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Moroccan King Optimistic on Western Sahara Compromise - 2001-09-04


King Mohammed of Morocco says he is optimistic that a compromise will be reached between his country and Algeria over the status of Western Sahara.

In a wide-ranging interview published by Le Figaro newspaper, Morocco's King Mohammed said he believed Algeria would eventually support a plan to give greater autonomy, but not full independence, to Western Sahara. He said negotiations on the status of the desert territory, which Morocco annexed in 1975, have entered a new and more comfortable phase. Maybe Algeria will refuse a compromise solution today, the King said. But it may not refuse one tomorrow.

The United Nations has been trying to organize a referendum on Western Sahara since a 1992 cease-fire between the area's indigenous people and Morocco. Algeria, which shares a border with Morocco and Western Sahara, wants the people in the territory to be able to vote on a referendum on independence.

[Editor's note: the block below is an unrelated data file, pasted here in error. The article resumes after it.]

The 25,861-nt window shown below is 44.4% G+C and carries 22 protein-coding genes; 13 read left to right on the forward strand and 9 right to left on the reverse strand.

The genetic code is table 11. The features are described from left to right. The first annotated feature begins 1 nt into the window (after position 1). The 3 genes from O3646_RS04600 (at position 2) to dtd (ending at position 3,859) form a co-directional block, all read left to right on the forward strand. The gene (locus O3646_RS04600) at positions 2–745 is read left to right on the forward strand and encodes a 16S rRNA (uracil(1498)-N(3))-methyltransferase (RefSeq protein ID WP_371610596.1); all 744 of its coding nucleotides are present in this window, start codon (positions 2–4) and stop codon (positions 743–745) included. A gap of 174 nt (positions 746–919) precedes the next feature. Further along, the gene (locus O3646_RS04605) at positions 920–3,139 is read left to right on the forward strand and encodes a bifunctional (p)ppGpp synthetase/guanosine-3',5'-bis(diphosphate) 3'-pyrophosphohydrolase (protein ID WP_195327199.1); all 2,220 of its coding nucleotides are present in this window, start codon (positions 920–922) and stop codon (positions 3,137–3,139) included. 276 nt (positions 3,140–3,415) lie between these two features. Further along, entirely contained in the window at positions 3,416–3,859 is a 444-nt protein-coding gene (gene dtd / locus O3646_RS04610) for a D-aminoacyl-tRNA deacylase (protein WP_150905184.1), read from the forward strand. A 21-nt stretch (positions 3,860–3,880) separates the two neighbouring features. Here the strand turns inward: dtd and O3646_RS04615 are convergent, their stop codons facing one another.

King Mohammed, in the Le Figaro interview, acknowledged relations between Morocco and Algeria were sometimes turbulent. But he said that his personal rapport with Algerian President Abdelaziz Bouteflika was excellent. Indeed, King Mohammed said Mr. Bouteflika had lent Algeria a certain aura of credibility since becoming that country's president in 1998.

King Mohammed came to power the following year, after the death of his father, King Hassan. The 38-year-old king says Morocco's economic and social development have been his top priorities since ascending the throne.

But although he considers himself a reformer, King Mohammed made it clear his reforms will only go so far. He ruled out following the example of Spain's King Juan Carlos, who presided over his country's transition to a parliamentary democracy.

The king did not respond to rumors he might marry at the end of September. Any possible marriage, he said, would first be announced to his people.

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